Havre Daily News
Sen. Ken “Kim” Hansen, the Democrat incumbent for state Senate District 17, will face a friend on the ballot in the Nov. 7 election.
Richard Cronk, a Republican from Chinook, filed for Hansen's seat on Wednesday. The district covers Blaine County north of Highway 2 and most of Hill County, excluding the southeastern corner.
The deadline for candidates to file for the general election was Thursday at 5 p.m.
Hill County voters likely will not have any difficult choices come November, as incumbents will run unopposed in all but one county race. The sole newcomer, who's also unopposed, is Democrat Patricia Childs, who filed Thursday for the public administrator seat.
In state legislative races, voters will choose between Hansen and Cronk. They also will decide the House District 33 race between Havre firefighter and Democratic incumbent Bob Bergren and Republican Havre City Council member Terry Schend. Democrat incumbents Jonathan Windy Boy of Rocky Boy and John Musgrove of Havre are running unopposed.
Hansen said he has known Cronk for many years and is excited about the competition.
“It's not like I am really tickled to run against him, but let's get it on,” Hansen said. “I respect him and am anxious to meet him on the campaign trail and debate the issues.”
Cronk said his run for the office is not personal. He said he believes the public should have options on the ballot. He said he's always wanted to run for office and finally has the time since he retired from ranching. Cronk has not run for office before.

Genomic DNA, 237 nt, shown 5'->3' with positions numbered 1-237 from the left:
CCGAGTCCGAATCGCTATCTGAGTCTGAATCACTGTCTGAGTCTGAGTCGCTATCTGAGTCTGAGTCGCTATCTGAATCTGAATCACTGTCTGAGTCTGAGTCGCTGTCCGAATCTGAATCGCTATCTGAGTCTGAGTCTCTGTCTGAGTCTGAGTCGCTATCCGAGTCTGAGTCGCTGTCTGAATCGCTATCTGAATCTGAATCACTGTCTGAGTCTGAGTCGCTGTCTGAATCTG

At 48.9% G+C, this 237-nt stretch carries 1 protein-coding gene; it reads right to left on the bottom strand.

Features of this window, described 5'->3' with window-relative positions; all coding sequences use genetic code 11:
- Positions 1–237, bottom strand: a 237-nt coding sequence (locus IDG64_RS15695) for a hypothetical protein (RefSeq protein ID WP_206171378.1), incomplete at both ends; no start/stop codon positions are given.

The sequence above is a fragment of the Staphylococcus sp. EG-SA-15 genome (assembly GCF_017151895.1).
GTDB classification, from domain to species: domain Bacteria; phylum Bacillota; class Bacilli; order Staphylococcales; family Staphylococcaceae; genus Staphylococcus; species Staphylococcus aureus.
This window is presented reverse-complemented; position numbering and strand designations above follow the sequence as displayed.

Hansen said he wants to finish what he started during his first term. He said the state has moved forward drastically and he wants to continue with the trend and participate in the forthcoming discussion of new ideas.
Cronk said he believes the economic development on the Hi-Line has been due in part to the actions of the Republican Party and he wants to be involved with the progress. He said he considers himself a “pretty moderate Republican.”
Hansen said one of his major concerns is the methamphetatmine problem in Montana, which he considers a -pound gorilla the state needs to get ahold of.”
He said the state needs to work on informing the public about how dangerous the drug can be. Hansen said the Montana Meth Project, a series of anti-meth advertisements are graphic, “but that's how that life is.”
Cronk said meth is definitely one of the largest problems that needs to be addressed but he does not know of an easy solution.
“The best way is to keep people from using meth the first time,” he said today.
Cronk said users should be sent to treatment and distributors should serve jail time.
Hansen said he is unsure if more law enforcement officers is the answer to the meth problem, but defintely wants to ensure that local agencies have enough funding.
Hansen said he wants to stiffen laws for people involved with meth labs and make laws more specific so the burden of clean up and disposal of the lab equipment does not go to the landlord of the residence.
He said the awareness of the meth issue is growing.
“People used to think ‘It's your problem not mine,' but it's everybody's problem,” Hansen said.
Cronk said he is concerned about transportation in the area, especially the stretch of U.S. Highway 2 between Fort Belknap and Havre.
“I have friends who have lost their lives on that road due to poor design,” he said.
Hansen said another item on the top of his to-do list is energy and the push for biodiesel and ethanol.
He said he wants to work to lower rail rates for transporting grain and prevent any possible closure of the Big Sandy spur line south of Havre.
Cronk said he is pleased with job training at Montana State University-Northern and wants to help support and expand the programs there.
He said he has been involved with his community by serving on the school board and the Blaine County fair board.